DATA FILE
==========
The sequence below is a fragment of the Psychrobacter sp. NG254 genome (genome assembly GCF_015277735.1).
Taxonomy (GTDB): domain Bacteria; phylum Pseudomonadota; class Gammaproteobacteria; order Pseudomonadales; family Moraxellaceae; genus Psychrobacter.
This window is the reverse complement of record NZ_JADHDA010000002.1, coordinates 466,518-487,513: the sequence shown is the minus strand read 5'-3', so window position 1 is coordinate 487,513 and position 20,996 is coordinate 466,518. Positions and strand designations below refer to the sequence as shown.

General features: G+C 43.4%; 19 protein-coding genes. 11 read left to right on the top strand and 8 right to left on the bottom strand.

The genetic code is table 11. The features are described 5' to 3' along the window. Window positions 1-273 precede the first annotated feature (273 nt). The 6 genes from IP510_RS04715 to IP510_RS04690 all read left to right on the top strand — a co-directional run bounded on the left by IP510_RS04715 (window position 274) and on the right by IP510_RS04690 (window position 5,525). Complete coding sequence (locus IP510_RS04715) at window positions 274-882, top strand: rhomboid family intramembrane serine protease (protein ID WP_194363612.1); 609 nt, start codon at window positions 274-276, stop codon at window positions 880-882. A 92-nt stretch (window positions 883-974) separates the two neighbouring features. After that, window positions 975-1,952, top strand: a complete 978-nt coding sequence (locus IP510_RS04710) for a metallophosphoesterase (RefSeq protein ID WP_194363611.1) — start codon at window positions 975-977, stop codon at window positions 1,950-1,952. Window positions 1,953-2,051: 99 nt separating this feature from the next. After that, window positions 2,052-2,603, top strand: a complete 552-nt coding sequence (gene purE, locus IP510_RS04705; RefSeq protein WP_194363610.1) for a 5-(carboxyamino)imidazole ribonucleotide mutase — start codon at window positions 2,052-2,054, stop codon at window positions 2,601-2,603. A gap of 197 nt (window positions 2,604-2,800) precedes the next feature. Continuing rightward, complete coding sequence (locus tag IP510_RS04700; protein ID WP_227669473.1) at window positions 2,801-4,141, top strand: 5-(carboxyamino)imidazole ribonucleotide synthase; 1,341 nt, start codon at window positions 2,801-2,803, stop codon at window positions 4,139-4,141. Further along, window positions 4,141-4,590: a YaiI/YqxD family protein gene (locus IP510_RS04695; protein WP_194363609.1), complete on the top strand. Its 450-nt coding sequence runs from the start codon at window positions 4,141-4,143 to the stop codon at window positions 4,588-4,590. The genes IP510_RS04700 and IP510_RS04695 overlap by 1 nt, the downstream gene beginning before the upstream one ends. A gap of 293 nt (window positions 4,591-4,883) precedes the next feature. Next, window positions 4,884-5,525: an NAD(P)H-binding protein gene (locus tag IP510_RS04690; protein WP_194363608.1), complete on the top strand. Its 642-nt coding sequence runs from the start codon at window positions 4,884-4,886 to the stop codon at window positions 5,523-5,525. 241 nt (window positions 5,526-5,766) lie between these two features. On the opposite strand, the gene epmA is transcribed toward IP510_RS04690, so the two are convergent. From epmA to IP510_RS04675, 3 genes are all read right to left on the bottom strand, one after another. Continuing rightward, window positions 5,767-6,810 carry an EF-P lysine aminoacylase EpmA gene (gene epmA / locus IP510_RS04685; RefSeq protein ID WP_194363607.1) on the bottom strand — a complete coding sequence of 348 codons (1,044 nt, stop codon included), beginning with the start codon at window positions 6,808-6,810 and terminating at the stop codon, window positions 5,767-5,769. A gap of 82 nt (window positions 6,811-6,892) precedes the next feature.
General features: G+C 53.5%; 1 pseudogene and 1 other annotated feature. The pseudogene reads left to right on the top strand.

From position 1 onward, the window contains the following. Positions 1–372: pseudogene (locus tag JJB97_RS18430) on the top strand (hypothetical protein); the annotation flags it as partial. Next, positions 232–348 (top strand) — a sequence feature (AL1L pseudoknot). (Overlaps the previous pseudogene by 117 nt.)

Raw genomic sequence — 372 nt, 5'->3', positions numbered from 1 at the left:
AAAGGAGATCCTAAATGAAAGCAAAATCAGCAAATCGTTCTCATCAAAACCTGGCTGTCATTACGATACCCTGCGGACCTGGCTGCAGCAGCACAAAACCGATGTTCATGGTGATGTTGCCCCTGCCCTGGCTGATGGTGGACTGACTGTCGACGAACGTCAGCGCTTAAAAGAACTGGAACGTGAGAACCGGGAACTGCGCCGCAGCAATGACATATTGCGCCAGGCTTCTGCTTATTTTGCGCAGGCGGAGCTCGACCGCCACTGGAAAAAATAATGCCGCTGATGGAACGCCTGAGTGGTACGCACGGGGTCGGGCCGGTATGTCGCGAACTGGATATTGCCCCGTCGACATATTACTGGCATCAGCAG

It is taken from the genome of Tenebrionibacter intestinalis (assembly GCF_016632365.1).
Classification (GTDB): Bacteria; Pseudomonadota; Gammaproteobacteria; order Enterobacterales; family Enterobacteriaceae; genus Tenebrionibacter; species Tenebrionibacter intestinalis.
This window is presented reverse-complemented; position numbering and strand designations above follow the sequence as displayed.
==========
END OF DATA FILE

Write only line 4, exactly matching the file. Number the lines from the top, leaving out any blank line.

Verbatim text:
General features: G+C 43.4%; 19 protein-coding genes. 11 read left to right on the top strand and 8 right to left on the bottom strand.